Tuesday, 30 May 2017
Monday, 31 October 2016 11:08
PhD with SAHFOS? Climate change impacts and differences between plankton communities in the North Pacific and North Atlantic oceans
This vacancy is for a PhD Student. They will be registered at the University of Southampton but be hosted by the Sir Alister Hardy Foundation for Ocean Science - SAHFOS (Plymouth) 
Lead Supervisor - Professor Martin Edwards (SAHFOS), Dr Sonia Batten (Pacific Biological Station, Nanaimo, Canada), Dr Stephanie A Henson (National Oceanography Centre, Southampton), Dr Anna Hickman (National Oceanography Centre, Southampton).


Phytoplankton are tiny marine plants that form the base of the marine food web and undertake about half of planetary primary production. There are thousands of species of phytoplankton and the zooplankton that consume them. The plankton community structure changes from year to year in response to natural variability and is expected to be affected by climate change. The Continuous Plankton Recorder (CPR) Survey has sampled the North Atlantic for multiple decades, and the North Pacific for more than 15 years. Both programmes cover a latitudinal range from temperate to sub-Arctic waters. However, there are major differences in the oceanography of the two regions which cause different life history strategies, and trophic interactions, within the phytoplankton population. For example, greater freshwater run-off from coastal glaciers and mountains gives the Pacific a lower salinity. Waters are high in silicate but low in iron, producing a phytoplankton community that is dominated by small cells and a low standing stock of chlorophyll.  The large zooplankton in the North Pacific reproduce at depth and arrive at the surface as feeding juveniles, keeping the phytoplankton standing stock low, whereas the zooplankton in the North Atlantic reproduce in Spring in response to the increasing phytoplankton and may lag the Spring bloom. From these different regional areas the North Pacific and North Atlantic plankton communities will be analysed to understand how they respond to long-term climatic changes in different regions of the world and under different oceanographic regimes.


As part of the development of the research, a series of hypothesis to be tested will be developed to address the following questions:

    How do the communities measured by the CPR in the North Pacific and North Atlantic compare?
    Can the difference be explained by different oceanography and which factors are the most important drivers?
    How would these communities be expected to change under various climate change scenarios?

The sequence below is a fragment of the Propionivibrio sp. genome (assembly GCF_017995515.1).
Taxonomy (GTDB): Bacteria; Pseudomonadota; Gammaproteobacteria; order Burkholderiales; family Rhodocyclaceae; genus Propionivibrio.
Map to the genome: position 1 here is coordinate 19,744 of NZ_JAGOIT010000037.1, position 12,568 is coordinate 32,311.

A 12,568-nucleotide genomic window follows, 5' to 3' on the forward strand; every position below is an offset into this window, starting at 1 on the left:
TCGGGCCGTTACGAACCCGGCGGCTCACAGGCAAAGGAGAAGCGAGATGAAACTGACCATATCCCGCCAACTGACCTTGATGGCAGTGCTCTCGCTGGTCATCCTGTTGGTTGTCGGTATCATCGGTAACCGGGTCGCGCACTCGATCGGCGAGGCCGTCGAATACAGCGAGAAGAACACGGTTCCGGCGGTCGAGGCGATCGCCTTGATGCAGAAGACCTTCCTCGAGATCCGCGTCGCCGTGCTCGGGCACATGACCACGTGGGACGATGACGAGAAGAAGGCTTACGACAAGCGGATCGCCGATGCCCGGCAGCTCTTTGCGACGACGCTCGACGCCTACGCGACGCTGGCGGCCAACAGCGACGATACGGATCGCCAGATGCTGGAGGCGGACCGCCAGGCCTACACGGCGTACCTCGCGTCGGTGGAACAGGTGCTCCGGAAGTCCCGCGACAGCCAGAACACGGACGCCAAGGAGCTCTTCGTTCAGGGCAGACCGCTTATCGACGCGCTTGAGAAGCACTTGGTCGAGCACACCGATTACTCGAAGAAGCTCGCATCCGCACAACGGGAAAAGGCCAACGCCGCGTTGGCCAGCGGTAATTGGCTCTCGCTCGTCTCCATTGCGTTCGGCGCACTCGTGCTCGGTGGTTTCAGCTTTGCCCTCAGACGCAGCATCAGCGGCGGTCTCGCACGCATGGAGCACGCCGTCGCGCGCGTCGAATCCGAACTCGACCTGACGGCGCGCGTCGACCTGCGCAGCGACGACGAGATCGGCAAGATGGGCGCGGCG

How does productivity differ now, in the past, and in the future?

Using the large biological datasets collected by the CPR Survey in the North Atlantic and North Pacific, the student will examine the taxonomic and functional group differences between the regions, and on different temporal scales from seasonal to decadal. Additional data on oceanographic conditions will be obtained from satellite data or model output. Time series analysis will allow the student to determine dominant scales of variability, and statistical techniques will be employed to determine the potential controlling factors, such as temperature, salinity etc. These statistical relationships will then be used in conjunction with existing output from global climate change models to predict how plankton community structure may change into the future.


The SPITFIRE DTP programme provides comprehensive personal and professional development training alongside extensive opportunities for students to expand their multi-disciplinary outlook through interactions with a wide network of academic, research and industrial/ policy partners. The student will be registered at the University of Southampton and hosted at the Sir Alister Hardy Foundation for Ocean Science (SAHFOS).

The Ocean Biogeochemistry and Ecosystems group at the National Oceanography Centre (NOC) is renowned globally as one of the leading centres of excellence in biological carbon pump research. Specific training will include: concepts in biogeochemical oceanography, processing and statistical skills. The student can attend appropriate university Masters lecture courses to gain relevant background knowledge if needed. Presentation of results at national and international conferences will be encouraged. There is likely to be the opportunity to participate in a research cruise.

SAHFOS operates the Continuous Plankton Recorder (CPR) Survey. The CPR Survey is recognised as the longest sustained (operating since 1931) and geographically most extensive marine biological survey in the world. The dataset comprises a uniquely large record of marine biodiversity covering ~1000 taxa over multi-decadal periods. Project specific training will include concepts in plankton ecology, climate warming, global change and the marine environment. Statistical skills will be developed in spatial and temporal analysis.

Eligibility & Funding Details

This SPITFIRE project is open to applicants who meet the SPITFIRE eligibility, alongside other exceptional applicants and will come with a fully funded studentship for UK students and EU students who meet the RCUK eligbility criteria. To check your eligibility and find information on how to apply click

UK applicants and EU students who meet the RCUK eligibility criteria please apply to SPITFIRE

General contact:   Prof. Sergey Piontkovski spiontkovski@gmail.com
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